Do You Ever Have Privacy Online?
California adopted a digital privacy law to protect consumers in July 2018, a first in US history. Under this law, people have some control over how companies collect and use their information.
Some companies found the law too restrictive, but its proponents believe it is necessary to protect internet users today.
Although the internet has been around for decades, the privacy concept is a novelty.
What Does Privacy Mean?
The European Union adopted the General Data Protection Regulation (GDPR), which fortifies people’s rights online and standardizes data collection. This also happened in 2018. The GDPR has international implications and applies to all persons, natural or legal, who collect and store personal data belonging to users in the EU.
This includes companies that do business in the US. This is why the regulations have been implemented by many US companies, including for their customers in the US.
The GDPR defines the following as personal data:
- Date of birth
- Credit card numbers
- Email address
- Government ID
- Account numbers
- Pseudonymous data
- Location data
Additional protection is available for sensitive personal data:
- Political opinions
- Racial or ethnic origin
- Religious or philosophical beliefs
- Biometric data
- Health information
- Trade union membership
- Genetic data
Under the GDPR, it is still possible to collect sensitive personal data, but a company that wants to gather, store, and use it is obligated to carry out disclosure.
What You Can Do
So, what if your information is online? The best way to check is to do a people search on yourself. Many platforms offer this service today. Then, you can take steps to have any details removed.
You need to contact the webmaster or admin of the websites you want your data removed from. Data can include an embarrassing post on an old forum or old blog articles you no longer wish to be attributed to you. To find the right contact person, check the About us or Contacts section.
At the moment, private websites are not obligated to remove your data. When you contact them, state why you want it taken down. Hopefully, they’ll comply.
Manage Your Digital Footprint
While very few people get away with having no digital footprint whatsoever, you can take steps to minimize it. This will reduce the risk of your personal data being exposed online.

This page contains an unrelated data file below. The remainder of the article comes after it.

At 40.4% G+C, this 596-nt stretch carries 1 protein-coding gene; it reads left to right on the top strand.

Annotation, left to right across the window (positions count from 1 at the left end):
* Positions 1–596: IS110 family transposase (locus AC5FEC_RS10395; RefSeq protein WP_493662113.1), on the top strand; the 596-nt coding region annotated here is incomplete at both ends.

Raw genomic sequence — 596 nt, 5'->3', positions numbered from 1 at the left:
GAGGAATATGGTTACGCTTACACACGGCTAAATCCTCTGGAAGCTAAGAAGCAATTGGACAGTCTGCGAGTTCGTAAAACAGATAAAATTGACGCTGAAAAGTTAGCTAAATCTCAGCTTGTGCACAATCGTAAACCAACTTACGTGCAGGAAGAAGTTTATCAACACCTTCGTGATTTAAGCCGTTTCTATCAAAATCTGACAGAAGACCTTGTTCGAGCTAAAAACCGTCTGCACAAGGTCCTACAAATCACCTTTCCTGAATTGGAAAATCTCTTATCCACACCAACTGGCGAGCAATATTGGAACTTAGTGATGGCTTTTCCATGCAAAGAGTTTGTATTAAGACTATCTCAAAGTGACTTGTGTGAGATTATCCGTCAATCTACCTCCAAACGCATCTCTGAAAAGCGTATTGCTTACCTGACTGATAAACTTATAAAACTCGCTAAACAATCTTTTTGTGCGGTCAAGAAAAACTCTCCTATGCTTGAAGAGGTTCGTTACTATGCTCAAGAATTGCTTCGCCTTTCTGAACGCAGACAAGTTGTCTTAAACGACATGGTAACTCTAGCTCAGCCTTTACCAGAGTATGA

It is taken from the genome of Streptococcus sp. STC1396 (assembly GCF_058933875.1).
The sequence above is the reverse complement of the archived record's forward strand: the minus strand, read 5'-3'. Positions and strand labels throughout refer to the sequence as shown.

Many people blindly accept websites’ terms and conditions. You should consider ownership, deletion, collection, disclosure, and access to information. This section will explore these aspects in more detail.
You need to know who owns your information and content and how they can use that. See if you can opt out.
Check if you have the right to delete your information and how long it is stored. It goes without saying that you should check the data being collected and stored.
Finally, find out if your data is being shared with third parties, and if so, why.
Get Rid Of Inactive Accounts
Apart from accounts on major social media like Facebook, LinkedIn, Instagram, and Twitter, you might have idle ones on sites like Reddit, MySpace, or Tumblr. Do you have accounts on eBay, Amazon, or Gap that you aren’t using? To close them, look for an option to remove or deactivate them in account settings. It is most likely under Security, Privacy, or something similar.
If you can’t find any of these options, google “How to delete” and add the account name. You might find information on how to delete or otherwise remove the account.
Cookies allow third parties to track your behavior and enable companies to show ads for a site you previously viewed. When you close your browser, most cookies are disabled. However, disabling them manually is more effective. Google’s support page has information on disabling cookies on devices.
Customize your settings. The main social media support pages have instructions for adjusting privacy settings.
The Real Basis Of Online Privacy
According to experts, secure data storage is the most fundamental way to protect users’ privacy online. Only people with the right to access the data should be able to read it. Strong encryption is key to this. More and more national security officials and members of senior law enforcement are advocating strong device protection and end-to-end encryption. This can prevent data theft, hacking, and other common issues.